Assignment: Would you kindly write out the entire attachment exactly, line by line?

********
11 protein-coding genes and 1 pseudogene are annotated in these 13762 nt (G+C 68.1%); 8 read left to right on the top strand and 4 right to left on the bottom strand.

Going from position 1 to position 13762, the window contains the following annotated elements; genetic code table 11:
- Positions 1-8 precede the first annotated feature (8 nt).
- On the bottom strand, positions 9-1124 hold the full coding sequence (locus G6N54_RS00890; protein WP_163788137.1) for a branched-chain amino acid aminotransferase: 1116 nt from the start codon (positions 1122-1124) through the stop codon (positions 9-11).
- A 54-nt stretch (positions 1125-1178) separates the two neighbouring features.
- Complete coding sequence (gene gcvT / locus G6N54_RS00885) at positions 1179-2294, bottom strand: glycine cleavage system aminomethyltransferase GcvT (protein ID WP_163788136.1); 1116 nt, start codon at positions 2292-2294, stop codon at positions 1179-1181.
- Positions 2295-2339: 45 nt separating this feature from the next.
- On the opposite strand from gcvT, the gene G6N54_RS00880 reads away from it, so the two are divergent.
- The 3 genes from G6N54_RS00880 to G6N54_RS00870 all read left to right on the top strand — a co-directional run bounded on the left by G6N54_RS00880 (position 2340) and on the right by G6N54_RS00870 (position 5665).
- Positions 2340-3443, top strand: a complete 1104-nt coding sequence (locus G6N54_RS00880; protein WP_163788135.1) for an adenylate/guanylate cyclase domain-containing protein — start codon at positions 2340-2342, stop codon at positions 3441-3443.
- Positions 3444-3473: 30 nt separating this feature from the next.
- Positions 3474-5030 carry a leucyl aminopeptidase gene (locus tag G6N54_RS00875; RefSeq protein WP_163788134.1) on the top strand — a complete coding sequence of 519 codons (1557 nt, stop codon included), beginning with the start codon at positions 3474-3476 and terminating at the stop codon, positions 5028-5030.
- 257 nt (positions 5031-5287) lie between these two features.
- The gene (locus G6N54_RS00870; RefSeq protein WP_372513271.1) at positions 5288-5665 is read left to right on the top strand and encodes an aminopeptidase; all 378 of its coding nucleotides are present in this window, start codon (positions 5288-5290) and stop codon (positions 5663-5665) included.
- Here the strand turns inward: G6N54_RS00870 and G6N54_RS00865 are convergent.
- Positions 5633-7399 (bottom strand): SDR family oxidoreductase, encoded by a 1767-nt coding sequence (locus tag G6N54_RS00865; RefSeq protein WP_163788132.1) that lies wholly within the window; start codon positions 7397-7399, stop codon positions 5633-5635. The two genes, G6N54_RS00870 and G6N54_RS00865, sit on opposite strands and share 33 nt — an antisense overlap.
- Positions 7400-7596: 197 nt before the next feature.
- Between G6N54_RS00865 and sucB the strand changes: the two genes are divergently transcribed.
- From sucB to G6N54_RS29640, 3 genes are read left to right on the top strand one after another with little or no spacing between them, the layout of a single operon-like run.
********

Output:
11 protein-coding genes and 1 pseudogene are annotated in these 13762 nt (G+C 68.1%); 8 read left to right on the top strand and 4 right to left on the bottom strand.

Going from position 1 to position 13762, the window contains the following annotated elements; genetic code table 11:
- Positions 1-8 precede the first annotated feature (8 nt).
- On the bottom strand, positions 9-1124 hold the full coding sequence (locus G6N54_RS00890; protein WP_163788137.1) for a branched-chain amino acid aminotransferase: 1116 nt from the start codon (positions 1122-1124) through the stop codon (positions 9-11).
- A 54-nt stretch (positions 1125-1178) separates the two neighbouring features.
- Complete coding sequence (gene gcvT / locus G6N54_RS00885) at positions 1179-2294, bottom strand: glycine cleavage system aminomethyltransferase GcvT (protein ID WP_163788136.1); 1116 nt, start codon at positions 2292-2294, stop codon at positions 1179-1181.
- Positions 2295-2339: 45 nt separating this feature from the next.
- On the opposite strand from gcvT, the gene G6N54_RS00880 reads away from it, so the two are divergent.
- The 3 genes from G6N54_RS00880 to G6N54_RS00870 all read left to right on the top strand — a co-directional run bounded on the left by G6N54_RS00880 (position 2340) and on the right by G6N54_RS00870 (position 5665).
- Positions 2340-3443, top strand: a complete 1104-nt coding sequence (locus G6N54_RS00880; protein WP_163788135.1) for an adenylate/guanylate cyclase domain-containing protein — start codon at positions 2340-2342, stop codon at positions 3441-3443.
- Positions 3444-3473: 30 nt separating this feature from the next.
- Positions 3474-5030 carry a leucyl aminopeptidase gene (locus tag G6N54_RS00875; RefSeq protein WP_163788134.1) on the top strand — a complete coding sequence of 519 codons (1557 nt, stop codon included), beginning with the start codon at positions 3474-3476 and terminating at the stop codon, positions 5028-5030.
- 257 nt (positions 5031-5287) lie between these two features.
- The gene (locus G6N54_RS00870; RefSeq protein WP_372513271.1) at positions 5288-5665 is read left to right on the top strand and encodes an aminopeptidase; all 378 of its coding nucleotides are present in this window, start codon (positions 5288-5290) and stop codon (positions 5663-5665) included.
- Here the strand turns inward: G6N54_RS00870 and G6N54_RS00865 are convergent.
- Positions 5633-7399 (bottom strand): SDR family oxidoreductase, encoded by a 1767-nt coding sequence (locus tag G6N54_RS00865; RefSeq protein WP_163788132.1) that lies wholly within the window; start codon positions 7397-7399, stop codon positions 5633-5635. The two genes, G6N54_RS00870 and G6N54_RS00865, sit on opposite strands and share 33 nt — an antisense overlap.
- Positions 7400-7596: 197 nt before the next feature.
- Between G6N54_RS00865 and sucB the strand changes: the two genes are divergently transcribed.
- From sucB to G6N54_RS29640, 3 genes are read left to right on the top strand one after another with little or no spacing between them, the layout of a single operon-like run.